Khumalo on what went wrong after 1996: Barker shouldn't have been discarded
Doctor Khumalo says South African football allowed “pride” and over-confidence dictate and made a mistake dismantling the Bafana Bafana 1996 Africa Cup of Nations-winning team too quickly‚ breaking the continuity of that team’s success.
In the 25 years since Bafana beat Tunisia 2-0 in the 1996 Nations Cup final at FNB Stadium on February 3‚ 1996‚ South Africa have never won the tournament again. They have only recently begun qualifying again‚ and quarterfinal placings as hosts in 2013 and at Egypt 2019 were the best performances since Mali 2002.
Khumalo said the knowledge and experience of 1996 coach Clive Barker – who turned Bafana around from no-hopers‚ nicknamed “4x4s” because of the number of four-goal thrashings they received on their return to international football from 1992 – was also too easily discarded.
Ex-Kaizer Chiefs midfield legend Khumalo believes Barker‚ who also qualified South Africa for their first World Cup – France 1998 – should have been kept in an advisory‚ or technical director‚ role.
Khumalo said the generation of John “Shoes” Moshoeu‚ Sizwe Motaung‚ Andre Arendse‚ Linda Buthelezi‚ Neil Tovey‚ Mark Fish and Eric Tinkler should have been retained longer to oversee the introduction of young blood.
“Look‚ there’s a quote that I posted on Instagram that it has never emerged where you see a team being crowned‚ and within a blink of an eye those champions are nowhere to be seen‚” Khumalo said.
“There was supposed to be a synergy‚ or a way of roping in incoming players with the very same mentality‚ [being done by] the very same players and keeping Clive‚ not even probably as a coach but [in another role].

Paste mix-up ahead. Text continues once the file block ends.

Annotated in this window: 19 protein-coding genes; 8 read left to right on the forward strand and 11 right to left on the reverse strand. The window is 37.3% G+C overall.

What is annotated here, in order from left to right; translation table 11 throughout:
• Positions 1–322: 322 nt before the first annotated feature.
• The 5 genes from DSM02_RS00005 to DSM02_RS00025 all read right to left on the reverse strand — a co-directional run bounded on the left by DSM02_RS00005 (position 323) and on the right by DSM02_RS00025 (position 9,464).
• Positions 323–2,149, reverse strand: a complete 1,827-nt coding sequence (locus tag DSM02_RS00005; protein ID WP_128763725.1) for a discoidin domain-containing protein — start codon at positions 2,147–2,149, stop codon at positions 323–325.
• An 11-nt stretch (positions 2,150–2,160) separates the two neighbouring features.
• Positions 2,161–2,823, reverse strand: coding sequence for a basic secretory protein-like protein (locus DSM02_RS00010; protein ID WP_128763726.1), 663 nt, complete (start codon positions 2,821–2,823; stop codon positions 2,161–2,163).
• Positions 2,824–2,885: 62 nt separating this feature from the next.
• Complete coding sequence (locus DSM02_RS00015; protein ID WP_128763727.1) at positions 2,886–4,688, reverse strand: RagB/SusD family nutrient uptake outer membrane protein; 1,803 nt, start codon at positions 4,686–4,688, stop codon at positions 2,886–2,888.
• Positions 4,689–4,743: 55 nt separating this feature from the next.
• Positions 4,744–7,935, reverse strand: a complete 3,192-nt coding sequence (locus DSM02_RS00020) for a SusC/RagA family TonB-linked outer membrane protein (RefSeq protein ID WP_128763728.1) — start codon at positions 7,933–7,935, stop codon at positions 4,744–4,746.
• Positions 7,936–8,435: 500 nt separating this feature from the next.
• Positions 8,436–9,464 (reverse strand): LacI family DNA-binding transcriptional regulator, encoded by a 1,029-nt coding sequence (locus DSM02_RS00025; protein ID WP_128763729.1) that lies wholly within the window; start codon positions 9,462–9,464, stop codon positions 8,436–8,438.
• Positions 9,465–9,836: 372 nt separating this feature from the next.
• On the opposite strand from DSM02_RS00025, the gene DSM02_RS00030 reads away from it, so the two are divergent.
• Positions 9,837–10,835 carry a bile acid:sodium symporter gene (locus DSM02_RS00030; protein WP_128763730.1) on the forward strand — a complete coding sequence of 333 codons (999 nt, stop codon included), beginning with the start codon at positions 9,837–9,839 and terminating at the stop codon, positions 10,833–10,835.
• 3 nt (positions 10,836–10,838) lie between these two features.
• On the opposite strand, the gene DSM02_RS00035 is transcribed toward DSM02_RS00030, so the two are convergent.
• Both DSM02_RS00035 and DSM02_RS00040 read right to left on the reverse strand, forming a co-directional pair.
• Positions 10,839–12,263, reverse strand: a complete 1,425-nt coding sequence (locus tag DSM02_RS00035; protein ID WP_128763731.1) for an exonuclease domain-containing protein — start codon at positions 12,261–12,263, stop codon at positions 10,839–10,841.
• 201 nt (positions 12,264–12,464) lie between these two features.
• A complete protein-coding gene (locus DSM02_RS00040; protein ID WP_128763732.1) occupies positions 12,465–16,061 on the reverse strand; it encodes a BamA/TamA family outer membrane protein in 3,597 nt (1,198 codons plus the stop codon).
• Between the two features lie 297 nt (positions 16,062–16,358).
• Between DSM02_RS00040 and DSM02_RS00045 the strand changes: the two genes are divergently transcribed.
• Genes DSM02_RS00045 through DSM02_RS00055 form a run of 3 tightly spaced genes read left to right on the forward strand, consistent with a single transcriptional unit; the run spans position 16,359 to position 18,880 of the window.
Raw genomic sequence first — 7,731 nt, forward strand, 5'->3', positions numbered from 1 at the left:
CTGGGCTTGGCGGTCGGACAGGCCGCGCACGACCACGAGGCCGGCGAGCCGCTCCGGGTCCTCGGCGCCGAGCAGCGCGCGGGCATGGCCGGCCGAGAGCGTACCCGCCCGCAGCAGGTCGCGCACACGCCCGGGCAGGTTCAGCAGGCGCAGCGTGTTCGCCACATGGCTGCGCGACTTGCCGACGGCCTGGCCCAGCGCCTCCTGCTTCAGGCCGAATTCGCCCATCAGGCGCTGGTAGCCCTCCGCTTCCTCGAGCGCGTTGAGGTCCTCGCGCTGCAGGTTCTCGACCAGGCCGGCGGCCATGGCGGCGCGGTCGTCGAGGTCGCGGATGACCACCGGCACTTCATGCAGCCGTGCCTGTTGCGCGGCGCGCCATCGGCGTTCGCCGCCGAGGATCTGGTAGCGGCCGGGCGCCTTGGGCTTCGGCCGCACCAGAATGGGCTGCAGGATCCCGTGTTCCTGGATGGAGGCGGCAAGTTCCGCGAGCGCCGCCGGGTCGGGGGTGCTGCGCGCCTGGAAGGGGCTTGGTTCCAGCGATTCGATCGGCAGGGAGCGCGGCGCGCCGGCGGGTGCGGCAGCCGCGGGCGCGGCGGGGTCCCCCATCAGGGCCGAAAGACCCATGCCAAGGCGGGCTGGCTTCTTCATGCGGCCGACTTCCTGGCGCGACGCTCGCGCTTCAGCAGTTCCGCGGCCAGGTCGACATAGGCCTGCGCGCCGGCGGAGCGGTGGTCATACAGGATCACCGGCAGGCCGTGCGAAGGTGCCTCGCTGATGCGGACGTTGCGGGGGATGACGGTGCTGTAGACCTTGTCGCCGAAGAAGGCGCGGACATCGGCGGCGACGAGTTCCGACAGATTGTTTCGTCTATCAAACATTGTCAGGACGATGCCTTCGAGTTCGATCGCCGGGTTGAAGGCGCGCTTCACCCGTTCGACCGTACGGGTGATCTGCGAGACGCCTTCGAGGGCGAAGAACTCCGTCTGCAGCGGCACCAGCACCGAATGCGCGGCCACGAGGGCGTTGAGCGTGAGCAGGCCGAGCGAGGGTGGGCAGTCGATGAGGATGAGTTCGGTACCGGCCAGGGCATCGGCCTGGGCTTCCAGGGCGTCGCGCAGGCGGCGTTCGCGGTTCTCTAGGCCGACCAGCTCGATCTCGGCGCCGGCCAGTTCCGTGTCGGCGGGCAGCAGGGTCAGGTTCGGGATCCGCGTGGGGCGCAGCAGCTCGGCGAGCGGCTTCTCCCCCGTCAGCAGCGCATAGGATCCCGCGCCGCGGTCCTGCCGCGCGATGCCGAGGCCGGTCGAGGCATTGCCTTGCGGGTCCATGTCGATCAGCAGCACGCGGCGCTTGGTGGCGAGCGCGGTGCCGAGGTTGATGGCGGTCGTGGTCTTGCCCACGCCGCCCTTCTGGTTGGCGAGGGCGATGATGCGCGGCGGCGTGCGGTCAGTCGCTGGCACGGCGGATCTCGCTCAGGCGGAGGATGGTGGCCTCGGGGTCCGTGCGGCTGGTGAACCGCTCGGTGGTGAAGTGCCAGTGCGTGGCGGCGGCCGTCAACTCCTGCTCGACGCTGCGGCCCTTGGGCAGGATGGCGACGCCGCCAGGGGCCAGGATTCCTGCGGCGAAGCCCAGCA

“Remember‚ this is the man who changed the fortunes of Bafana – from ‘4x4s’ to a winning Bafana.
“Let me remind you also‚ we didn’t qualify for the 96 Afcon because we were the hosts – we had beaten Madagascar in our last game to qualify [before SA replaced Kenya as hosts]. And this is the man who beat DR Congo in Pointe Noire.
“Clive had two missions – to win the 96 Nations Cup and qualify for France 98. And we all thought‚ ‘He’s talking crap?’ And we won 96‚ and qualified for France.
“Now how do you separate that experience‚ and let alone separate‚ but do away with that? Did we ever ask Clive just for a conference‚ for him to present the system to South African coaches? How he worked with Jomo Sono and other coaches and Bra Phil [Setshedi].
“Why were Shoes and I given that role‚ and have Linda and Tinkler being destroyers‚ and have John Moeti coming from behind being what we call in the modern game a box-to-box player?
“Do you have anything that talks to you about that? No. But you go to Brazil – all the coaches have presented.
“So what I’m trying to say is that the chain was broken. And believe it or not there is no way in football you will succeed if you cut corners.
“We were the first batch of footballers who after readmission took the knock. We were novices in African football – beaten four‚ beaten four‚ beaten four. And after a few‚ we found the solution.
“But the very same people who found the solution‚ had sleepless nights‚ were getting four‚ were crowned 1996 champions.
“So the chain was broken. Somewhere‚ somehow we shouldn’t have let our pride dominate what our future entailed. We were just supposed to have done what the football programmes require.
“We lost it there. It has never been the same‚ after the 1998 World Cup.”
Khumalo said the experience of his generation could have been better utilised bringing through a talented next generation that included Benni McCarthy‚ Quinton Fortune‚ Jabu Mahlangu‚ Delron Buckley‚ Steve Lekoelea‚ Siyabonga Nomvete and Stanton Fredericks and who beat Brazil 3-1 at the 2000 Sydney Olympics.
Bafana’s decline from winning the 1996 Nations Cup saw them reach the 1998 final‚ 2000 semifinals‚ 2002 quarters‚ group stages in 2004‚ 2006 and 2008‚ and fail to qualify in 2010 and 2012.